Right now I'd like to be able to deliver this kind of user experience in the engine as well, so I'll need to come up with ways to do that. I'm not sure right now if the typical web solution of CSS media queries will suffice (but perhaps they will). The radial menu's ring size, and its icons will need to adapt to the player's screen resolution so that they remain consistent and don't hamper the player experience.


When units cast effects on other units, the player needs to know what the result of that cast was. In the engine, this is called combat feedback.

There are currently four types of feedback:

  1. Info - for informing the player of general things like if a hit roll has failed
  2. Damage - for informing the player of the damage an effect cast has caused
  3. Buff - for informing the player of a buff that was applied
  4. Debuff - for informing the player of a debuff that was applied

I've only got animations and styles for the first two right now, but it's not a lot of work to add more.


Sound has been implemented, anything in the engine can now trigger a sound to play, combat levels can have a BGM set which will play when the level is loaded. I even made some sound effects and got the track I wrote for the Dark Orbonne Monastery tech demo loaded in as well.


Previously I had only completed the Move and Wait actions, but now Cast has also been done. Cast is the action used for basically everything a unit can do to another unit in their turn, so attacking, casting spells or using items - these are all casts. The Castaction relies heavily on my promise based animation classes which I talk a bit more about in the code changes section.



In previous videos you might have seen some awkward jumping animations, back then these were done in a kind of hacky way. Now I've implemented proper animations for jumping, hopping and falling with the shadows perfectly matching the surfaces the unit moves across. Once again a big thanks go to Manthrax for the help in integrating linear interpolation to get the movement working smoother!


You might notice from the screens that I completely redesigned the toolset interface. The new design looks more like a traditional desktop app with a file menu and toolbar kind of like other editing programs, it also gives me a lot more screen real estate to see what's going on. This is assisted by draggable dialog boxes which come in handy especially when dealing with an isometric world.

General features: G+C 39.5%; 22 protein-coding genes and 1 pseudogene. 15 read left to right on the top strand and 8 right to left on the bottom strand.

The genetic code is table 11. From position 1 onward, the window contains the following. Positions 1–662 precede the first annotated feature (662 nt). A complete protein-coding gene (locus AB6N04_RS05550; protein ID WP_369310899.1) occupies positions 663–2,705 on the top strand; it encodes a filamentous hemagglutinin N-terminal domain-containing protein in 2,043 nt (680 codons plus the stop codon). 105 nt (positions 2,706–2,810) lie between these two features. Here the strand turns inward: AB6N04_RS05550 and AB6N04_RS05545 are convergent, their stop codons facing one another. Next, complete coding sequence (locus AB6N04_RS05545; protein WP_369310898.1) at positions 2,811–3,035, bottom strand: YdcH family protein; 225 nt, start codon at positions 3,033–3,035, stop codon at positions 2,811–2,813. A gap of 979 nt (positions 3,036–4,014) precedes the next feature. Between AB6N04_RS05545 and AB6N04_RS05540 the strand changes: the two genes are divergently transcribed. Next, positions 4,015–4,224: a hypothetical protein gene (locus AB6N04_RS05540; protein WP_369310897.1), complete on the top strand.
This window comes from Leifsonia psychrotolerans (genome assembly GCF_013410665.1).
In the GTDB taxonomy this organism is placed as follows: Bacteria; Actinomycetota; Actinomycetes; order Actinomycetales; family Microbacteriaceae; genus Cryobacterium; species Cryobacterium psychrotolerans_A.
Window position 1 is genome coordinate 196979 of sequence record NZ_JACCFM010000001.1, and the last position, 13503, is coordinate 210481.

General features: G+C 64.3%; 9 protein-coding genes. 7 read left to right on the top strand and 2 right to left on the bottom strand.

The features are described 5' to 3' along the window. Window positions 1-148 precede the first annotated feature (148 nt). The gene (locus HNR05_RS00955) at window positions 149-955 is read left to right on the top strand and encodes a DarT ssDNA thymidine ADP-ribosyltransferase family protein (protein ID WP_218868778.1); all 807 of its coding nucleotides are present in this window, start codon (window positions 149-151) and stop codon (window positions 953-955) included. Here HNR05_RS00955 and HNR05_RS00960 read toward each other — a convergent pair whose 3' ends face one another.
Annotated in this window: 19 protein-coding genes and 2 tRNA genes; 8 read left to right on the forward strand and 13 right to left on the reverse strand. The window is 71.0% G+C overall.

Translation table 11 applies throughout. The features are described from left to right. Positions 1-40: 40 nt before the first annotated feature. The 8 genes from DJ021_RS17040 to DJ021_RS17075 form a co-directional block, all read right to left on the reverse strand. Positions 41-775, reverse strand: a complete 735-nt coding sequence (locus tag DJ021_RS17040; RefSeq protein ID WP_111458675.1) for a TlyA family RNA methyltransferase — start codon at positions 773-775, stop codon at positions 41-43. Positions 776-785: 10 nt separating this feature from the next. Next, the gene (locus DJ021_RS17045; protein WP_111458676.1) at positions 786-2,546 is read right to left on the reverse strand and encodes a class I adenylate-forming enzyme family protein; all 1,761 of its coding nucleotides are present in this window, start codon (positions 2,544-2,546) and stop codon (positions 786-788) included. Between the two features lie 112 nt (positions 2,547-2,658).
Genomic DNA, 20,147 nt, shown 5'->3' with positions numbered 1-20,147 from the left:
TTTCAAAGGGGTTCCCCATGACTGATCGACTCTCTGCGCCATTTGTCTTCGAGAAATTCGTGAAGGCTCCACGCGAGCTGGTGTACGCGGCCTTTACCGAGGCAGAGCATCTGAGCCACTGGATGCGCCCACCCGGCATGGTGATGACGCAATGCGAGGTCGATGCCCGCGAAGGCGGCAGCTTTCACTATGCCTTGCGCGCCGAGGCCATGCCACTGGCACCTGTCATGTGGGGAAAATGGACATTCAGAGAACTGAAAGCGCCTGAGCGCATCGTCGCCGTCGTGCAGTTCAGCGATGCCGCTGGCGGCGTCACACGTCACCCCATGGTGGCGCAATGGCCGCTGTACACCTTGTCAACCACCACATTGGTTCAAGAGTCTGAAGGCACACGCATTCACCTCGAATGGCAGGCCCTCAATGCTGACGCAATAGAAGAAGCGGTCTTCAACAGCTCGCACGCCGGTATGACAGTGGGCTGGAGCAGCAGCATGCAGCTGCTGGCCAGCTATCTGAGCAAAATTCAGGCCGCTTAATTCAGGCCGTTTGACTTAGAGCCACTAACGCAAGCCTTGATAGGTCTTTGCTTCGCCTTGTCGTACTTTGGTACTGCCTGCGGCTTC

The engine now supports retina displays. This was a fairly easy thing to implement as Three supports it as a property of its WebGLRenderer class, but is pretty cool nonetheless.


Okay, you ready? Now for the code updates, full of JavaScript nerd speak, you have been warned!

ES6 / ES2015

The entire app has been completely refactored to use ES6 / ES2015 language standards. This is made possible through awesome tools such as Webpack and Babel.

This means that the code style has been updated to modern standards and all linting is now handled through ESLint.

Oh and everything is module based now as well!

React + Create React App

All DOM based 2D UI is now done via React. This has been a massive improvement over what I was using previously (Handlebars). There are tonnes of awesome components to leverage and since I personally love React, it's been great to work with it on this project.

I'm also using create-react-app as my boilerplate to handle all my Webpack config.

Decoupling game code from engine code

The GoldScript Engine is being designed in a modular fashion. Think of it like an OS which you can install software on. In this case the engine is the OS and a game is the software.

My game package is a separate repository and is pulled into the engine via npm.

So, how are these separated out? Basically the game defines things like combat rules, combat effects, unit statistics and so forth. The engine doesn't care about any of this. It simply runs the formulas it receives from the game to figure out how an effect cast might turn out. The game package also contains all the static assets (art, level data, sounds etc.,) that are needed for the engine to run the game.

This has allowed me to cleanly separate different kinds of logic and basically means that making different games for the engine should be easy. Simply create a new game package, import that into the engine and, as long as the game has all the required methods, it should run.


The development environment for the engine is now handled through my NWJS custom command line interface package Northwest.

This tool allows me to run the latest version of NWJS and gives me commands to publish the engine/game for Windows, Mac and Linux.


I wrote my own Finite State Machine which basically runs the entire engine now. Every machine is also a container for more machines, it's basically a recursive pattern.

This has given me absolute control over what user inputs do between every possible state the engine can be in.


All animations in the game are now handled through Promises. This has given me an awesome, readable API to work with when sequencing anmiations.

My animation class also handles frame based animations, which is perfect for sprite sheets.

Three r69 to r86!

This was massive. For anyone that works with three you'd know that this is a pretty experimental framework. Breaking changes happen all the time.

I jumped almost 20 versions ahead. I know, madness right?

It wasn't TOO bad... well it was pretty bad. But I got through it and learnt a lot in the process.

Overall it probably took me about a month of part time coding to get everything ported.

It was well worth it though. The latest version gives me access to all kinds of cool new features and improvements, so I'm happy I bit the bullet and got it done.

Wrapping up

I hope you enjoyed this update which was like... 3 years in the making? Sigh.

I will try to blog more often... but the problem is it takes time, which is my most precious resource right now. This blog alone took me a pretty hefty amount of time to write and put together. I do realise it's important though so I'll try to make time for it.

It's been a crazy ride so far, but I'm still having heaps of fun, so I'm not giving up yet!

Next up will be sorting out my adaptive UI concerns, I don't want to move too far forward without a solid solution for this problem.

Until next time!